Let’s start today with a crazy question. There are approximately 3.9 billion men in the world today. Surprisingly men outnumber women with 102 men for every 100 women. If we could just keep it simple. I know there are males who believe they are actually females and females who believe that they are males on the inside but just ended up with the wrong body parts. I do not want to be guilty of not respecting members of the LGBTQQIP2SAA community.
And just in case you have not kept up with the latest expansion of the LGBT community the other letters and number stand for Queer, Questioning, Intersex, Pansexual, 2-spirited, Asexual, and Allies, but I digress…
My crazy question in this ever-becoming crazier world is this…
Why Do We Keep Doing What We do not Want to Do?
The biblical idea that God tells us is that the gift of sexual intimacy is to be part of a healthy marriage. It was not only necessary for procreation and populating the earth with people. All animals also procreate without it being a physical, emotional, and spiritual act. Some animals do mate for life. Approximately 3-5% of the 5,000 species of mammals form lifelong pair bonds.
Now to better understand this question I am very grateful to see that there was one man in the New Testament who admitted to everyone that he really struggled with lust. In fact, he asks himself this question and puts it in writing for us in Romans 7. And he literally tells us in verse 8 that the commandment to not covet…or lust produced in him…
“…coveting or lusting of every kind…”
He goes on and reveals to us more in verses 15…
“For I do not understand what I am doing; for I am not practicing what I want to do, but I do the very thing I hate.”
Isn’t it somewhat shocking to hear these words coming out of the mouth of Paul the Apostle?
We assume that because he was such a powerful tool in God’s hand to plant churches all over Asia Minor and wrote most of the New Testament that he would be a saint and far removed from the temptation of sexual sin.
I know…I know…he says his struggle was with coveting…but what was the commandment “Thou Shall Not Covet” mean? It gets more specific if we read what it says in Exodus 20. The 6th commandment was “You shall not commit adultery.” And the 10th commandment was…
“You shall not covet your neighbor’s house, your neighbor’s wife or his male slave or his female slave, his ox, his donkey or anything else that belongs to your neighbor.”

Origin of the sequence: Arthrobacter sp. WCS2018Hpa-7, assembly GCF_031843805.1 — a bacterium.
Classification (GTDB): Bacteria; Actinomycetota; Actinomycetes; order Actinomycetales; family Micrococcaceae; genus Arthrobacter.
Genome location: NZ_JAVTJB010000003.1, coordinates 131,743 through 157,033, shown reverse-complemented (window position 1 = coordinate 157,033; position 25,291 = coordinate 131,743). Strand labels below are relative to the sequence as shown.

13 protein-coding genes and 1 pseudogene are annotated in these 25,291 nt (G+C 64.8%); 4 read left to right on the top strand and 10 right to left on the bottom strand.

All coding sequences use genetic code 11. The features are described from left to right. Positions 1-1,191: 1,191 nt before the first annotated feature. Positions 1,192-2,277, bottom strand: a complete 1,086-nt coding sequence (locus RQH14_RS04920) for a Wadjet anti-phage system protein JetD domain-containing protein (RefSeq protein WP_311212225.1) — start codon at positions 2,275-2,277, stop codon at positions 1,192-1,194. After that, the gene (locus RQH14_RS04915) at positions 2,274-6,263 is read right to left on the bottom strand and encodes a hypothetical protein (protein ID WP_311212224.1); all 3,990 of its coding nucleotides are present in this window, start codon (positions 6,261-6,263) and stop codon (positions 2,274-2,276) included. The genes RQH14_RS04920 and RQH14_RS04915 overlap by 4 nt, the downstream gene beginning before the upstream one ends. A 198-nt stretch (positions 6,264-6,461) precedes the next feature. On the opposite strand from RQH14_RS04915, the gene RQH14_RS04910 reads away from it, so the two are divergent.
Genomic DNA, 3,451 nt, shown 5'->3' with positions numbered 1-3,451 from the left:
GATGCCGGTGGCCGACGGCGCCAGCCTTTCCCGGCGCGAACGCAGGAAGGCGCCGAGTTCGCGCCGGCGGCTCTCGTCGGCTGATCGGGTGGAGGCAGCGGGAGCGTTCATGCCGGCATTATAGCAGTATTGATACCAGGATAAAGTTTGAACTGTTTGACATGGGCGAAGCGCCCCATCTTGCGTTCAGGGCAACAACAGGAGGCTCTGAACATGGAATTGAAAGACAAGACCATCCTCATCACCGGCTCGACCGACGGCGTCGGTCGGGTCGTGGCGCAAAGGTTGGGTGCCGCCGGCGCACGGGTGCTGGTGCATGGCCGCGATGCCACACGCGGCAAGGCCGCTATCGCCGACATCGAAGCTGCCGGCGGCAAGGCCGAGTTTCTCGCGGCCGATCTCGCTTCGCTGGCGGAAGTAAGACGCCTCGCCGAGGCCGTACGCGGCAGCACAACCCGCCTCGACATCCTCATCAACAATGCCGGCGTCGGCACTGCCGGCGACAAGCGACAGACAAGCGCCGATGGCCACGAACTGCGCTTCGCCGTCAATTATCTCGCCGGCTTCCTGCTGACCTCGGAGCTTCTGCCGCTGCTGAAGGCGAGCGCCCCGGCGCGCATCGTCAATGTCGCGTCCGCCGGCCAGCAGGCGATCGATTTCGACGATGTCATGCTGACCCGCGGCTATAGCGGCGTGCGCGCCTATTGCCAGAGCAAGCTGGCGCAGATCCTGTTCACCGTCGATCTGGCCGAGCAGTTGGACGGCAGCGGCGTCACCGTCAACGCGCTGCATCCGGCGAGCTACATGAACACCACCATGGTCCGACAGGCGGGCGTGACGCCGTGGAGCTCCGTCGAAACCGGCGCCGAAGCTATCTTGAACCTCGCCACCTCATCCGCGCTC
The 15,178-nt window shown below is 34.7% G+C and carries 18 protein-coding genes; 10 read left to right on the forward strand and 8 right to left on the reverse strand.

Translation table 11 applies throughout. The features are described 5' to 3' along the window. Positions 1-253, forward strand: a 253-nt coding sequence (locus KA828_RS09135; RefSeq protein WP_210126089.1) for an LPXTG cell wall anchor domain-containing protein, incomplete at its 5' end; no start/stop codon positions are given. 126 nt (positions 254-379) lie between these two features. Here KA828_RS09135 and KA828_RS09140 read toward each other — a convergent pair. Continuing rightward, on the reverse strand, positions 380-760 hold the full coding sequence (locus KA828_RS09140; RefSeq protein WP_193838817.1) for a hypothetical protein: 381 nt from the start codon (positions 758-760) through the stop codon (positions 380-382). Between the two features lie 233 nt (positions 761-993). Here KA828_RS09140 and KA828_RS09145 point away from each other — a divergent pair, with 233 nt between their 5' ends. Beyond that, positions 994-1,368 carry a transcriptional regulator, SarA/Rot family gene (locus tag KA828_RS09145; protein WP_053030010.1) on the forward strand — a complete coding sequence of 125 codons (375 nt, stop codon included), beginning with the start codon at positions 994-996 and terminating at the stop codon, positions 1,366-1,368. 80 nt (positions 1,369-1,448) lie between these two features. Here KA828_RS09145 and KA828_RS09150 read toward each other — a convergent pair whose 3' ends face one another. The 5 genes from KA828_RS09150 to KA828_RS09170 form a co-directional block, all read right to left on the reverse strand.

And this word “covet” is to desire, crave, longing, desire for what is forbidden, lust. In fact, Paul says that the commandment to not covet produced in him coveting or “…lusting of every kind;”
So, yes, we can make the interpretation that in this passage Paul is telling us that he struggled with the desires of coveting or lusting of every kind. He did not want to lust. He wanted to do good, but he practiced the very evil he hated. See Romans 7:29…
“For the good that I want, I do not do, but I practice the very evil that I do not want.”
So, he explains this internal battle that he faced and that we face too. He knows he is a new creation in Christ and has been born-again. He knows that the old him has passed away and he has a new life of God’s love and forgiveness…but he also lets us know that inside of him was the battle that we find inside of us. Our spirit wants to do what is good and right but our flesh still desires sexual sin.
So, he makes a conclusion that there is evil present in him even though he is a born-again follower of Jesus. He understands that he is a new creation in Christ and yet there is still something in him that is evil. So, he cries out to God…
“Wretched man that I am! Who will set me free from the body of this death?”
Thanks be to God through Jesus Christ our Lord!
I would also point out because this is such a shocking thing for us to hear coming from the great Apostle Paul that everything in this passage is written in the present tense and every pronoun he uses is in the first person…meaning he is talking about himself and in his present state…getting ready to write Romans 8 the great chapter of God’s love for us.
This passage has encouraged me in my recovery from my sexual addiction. I feel this battle within me between my sinful flesh and who I really am…a new creation in Christ. I rejoice that the Spirit of God lives in my body and will be in me forever, according to Jesus. Yes, this flesh or sinful nature remains, and therein lies the problem…but its days are numbered.
And as I have been working on my recovery for 16+ years I rejoice that I have been seeing the Holy Spirit changing me…transforming me into a more Christ-like man.
Never equate the reality that you are in a battle with lust with not being saved or concluding that God is finished with you. He knows this problem we all share, and He has saved us so that He can conform us to become like Jesus…the Son of God. Ultimately that work will be finished…and finished for eternity.